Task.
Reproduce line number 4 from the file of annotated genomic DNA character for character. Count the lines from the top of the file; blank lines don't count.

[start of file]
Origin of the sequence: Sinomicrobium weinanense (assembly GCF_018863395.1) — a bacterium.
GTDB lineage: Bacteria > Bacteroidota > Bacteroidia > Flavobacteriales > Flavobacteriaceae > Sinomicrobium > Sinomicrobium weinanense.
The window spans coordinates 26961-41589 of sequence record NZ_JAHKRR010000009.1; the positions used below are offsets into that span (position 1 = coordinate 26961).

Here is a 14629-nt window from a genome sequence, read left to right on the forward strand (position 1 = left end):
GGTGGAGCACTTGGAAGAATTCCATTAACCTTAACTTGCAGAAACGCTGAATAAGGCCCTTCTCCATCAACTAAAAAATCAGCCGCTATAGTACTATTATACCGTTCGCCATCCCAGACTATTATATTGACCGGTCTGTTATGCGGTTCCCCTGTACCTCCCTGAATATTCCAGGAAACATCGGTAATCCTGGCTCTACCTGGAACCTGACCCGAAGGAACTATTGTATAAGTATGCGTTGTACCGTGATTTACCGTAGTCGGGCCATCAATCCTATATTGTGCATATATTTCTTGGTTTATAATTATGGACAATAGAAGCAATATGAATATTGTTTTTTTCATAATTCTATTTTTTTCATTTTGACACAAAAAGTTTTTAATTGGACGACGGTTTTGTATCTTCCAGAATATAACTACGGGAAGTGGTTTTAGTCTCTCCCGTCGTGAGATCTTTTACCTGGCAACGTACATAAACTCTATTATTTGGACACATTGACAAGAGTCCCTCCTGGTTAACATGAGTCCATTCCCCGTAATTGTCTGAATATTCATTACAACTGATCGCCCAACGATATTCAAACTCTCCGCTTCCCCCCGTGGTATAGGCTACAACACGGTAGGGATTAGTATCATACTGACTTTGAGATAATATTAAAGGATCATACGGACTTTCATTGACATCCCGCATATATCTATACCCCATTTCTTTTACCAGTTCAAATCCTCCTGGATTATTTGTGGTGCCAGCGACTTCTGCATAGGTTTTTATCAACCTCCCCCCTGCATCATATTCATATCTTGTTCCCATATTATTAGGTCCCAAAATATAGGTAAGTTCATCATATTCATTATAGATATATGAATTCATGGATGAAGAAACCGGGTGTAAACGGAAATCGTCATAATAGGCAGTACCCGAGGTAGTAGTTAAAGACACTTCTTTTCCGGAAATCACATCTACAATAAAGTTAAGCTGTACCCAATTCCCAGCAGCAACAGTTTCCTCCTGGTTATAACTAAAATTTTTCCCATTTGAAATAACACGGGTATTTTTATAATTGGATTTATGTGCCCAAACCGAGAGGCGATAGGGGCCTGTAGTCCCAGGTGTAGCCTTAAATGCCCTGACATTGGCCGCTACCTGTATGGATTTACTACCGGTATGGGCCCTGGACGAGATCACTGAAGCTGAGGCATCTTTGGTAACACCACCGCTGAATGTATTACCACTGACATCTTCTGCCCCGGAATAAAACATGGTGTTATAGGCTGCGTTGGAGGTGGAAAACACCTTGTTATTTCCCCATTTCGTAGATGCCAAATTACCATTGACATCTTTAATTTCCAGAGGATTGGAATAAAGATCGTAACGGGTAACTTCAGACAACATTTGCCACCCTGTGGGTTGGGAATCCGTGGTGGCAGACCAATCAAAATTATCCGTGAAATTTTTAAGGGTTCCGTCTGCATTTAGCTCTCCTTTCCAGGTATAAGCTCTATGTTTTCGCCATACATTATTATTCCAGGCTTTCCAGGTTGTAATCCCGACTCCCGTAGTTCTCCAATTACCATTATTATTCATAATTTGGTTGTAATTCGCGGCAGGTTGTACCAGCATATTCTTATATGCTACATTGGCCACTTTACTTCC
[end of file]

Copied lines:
Here is a 14629-nt window from a genome sequence, read left to right on the forward strand (position 1 = left end):